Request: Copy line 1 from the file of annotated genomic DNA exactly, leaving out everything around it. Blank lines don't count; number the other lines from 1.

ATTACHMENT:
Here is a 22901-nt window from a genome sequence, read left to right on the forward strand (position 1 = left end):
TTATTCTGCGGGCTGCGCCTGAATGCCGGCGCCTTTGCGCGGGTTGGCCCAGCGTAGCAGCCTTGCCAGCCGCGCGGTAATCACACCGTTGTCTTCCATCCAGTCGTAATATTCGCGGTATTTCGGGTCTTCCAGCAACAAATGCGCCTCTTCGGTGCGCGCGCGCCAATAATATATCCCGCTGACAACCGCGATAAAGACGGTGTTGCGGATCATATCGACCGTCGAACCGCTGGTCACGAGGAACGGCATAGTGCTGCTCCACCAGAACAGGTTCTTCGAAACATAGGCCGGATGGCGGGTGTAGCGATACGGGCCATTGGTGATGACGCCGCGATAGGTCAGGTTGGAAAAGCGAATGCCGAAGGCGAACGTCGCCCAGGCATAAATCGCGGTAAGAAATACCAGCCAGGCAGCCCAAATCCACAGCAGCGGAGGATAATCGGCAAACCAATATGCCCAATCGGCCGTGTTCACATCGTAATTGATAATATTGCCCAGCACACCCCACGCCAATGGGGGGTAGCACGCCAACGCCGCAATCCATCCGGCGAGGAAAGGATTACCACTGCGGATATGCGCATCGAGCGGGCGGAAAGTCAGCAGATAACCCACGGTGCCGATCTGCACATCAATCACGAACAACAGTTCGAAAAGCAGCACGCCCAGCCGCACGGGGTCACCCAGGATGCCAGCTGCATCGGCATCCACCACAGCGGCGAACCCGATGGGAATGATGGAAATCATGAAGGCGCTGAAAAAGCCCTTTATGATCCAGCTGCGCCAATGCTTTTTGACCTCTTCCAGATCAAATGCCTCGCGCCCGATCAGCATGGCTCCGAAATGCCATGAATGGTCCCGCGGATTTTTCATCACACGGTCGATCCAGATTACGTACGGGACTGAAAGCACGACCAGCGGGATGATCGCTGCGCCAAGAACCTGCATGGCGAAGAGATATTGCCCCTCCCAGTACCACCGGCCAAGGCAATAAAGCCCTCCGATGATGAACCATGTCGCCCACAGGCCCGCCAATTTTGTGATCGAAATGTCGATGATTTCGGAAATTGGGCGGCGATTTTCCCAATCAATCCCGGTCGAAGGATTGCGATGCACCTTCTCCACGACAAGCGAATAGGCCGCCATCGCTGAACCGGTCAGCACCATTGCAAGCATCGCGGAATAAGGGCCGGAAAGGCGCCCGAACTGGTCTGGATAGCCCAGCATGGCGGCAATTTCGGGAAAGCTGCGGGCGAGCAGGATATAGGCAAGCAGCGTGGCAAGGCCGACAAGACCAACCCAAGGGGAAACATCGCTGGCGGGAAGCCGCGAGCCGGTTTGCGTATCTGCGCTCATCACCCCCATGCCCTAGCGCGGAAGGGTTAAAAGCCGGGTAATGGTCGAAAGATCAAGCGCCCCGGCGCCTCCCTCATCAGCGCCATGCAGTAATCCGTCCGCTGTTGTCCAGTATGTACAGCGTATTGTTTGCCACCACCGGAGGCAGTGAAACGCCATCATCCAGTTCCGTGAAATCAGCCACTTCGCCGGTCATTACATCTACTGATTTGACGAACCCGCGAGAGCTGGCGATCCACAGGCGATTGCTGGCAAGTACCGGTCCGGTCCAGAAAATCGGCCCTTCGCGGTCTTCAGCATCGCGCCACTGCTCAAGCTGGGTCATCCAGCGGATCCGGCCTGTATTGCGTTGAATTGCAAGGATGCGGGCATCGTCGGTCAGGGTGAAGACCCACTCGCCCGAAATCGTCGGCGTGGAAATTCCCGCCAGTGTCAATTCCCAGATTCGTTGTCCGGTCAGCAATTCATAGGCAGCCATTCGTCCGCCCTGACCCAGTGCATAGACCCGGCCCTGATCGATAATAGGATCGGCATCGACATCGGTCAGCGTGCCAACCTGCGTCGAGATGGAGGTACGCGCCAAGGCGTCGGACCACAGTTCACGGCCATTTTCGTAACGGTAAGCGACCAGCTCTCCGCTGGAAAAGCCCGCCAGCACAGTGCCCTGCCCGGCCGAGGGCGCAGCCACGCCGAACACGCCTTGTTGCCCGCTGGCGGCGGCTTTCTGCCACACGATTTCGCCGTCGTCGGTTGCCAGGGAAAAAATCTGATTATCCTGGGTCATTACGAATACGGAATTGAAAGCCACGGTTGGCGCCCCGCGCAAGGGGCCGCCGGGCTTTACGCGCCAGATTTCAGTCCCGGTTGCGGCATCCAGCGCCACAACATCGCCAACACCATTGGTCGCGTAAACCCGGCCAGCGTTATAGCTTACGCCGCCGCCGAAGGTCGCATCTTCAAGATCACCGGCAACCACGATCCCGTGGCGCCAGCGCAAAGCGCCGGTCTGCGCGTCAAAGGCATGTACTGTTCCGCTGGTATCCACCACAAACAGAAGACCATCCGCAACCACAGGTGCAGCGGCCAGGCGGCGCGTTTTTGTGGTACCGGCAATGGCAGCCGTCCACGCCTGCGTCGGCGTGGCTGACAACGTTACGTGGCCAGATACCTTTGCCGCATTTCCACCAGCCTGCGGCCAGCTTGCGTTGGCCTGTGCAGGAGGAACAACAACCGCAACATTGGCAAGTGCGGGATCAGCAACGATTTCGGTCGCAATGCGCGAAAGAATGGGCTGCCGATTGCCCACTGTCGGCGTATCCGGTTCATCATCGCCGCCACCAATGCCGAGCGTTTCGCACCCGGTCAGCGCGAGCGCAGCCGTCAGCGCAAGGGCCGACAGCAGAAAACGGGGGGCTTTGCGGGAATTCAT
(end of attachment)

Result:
Here is a 22901-nt window from a genome sequence, read left to right on the forward strand (position 1 = left end):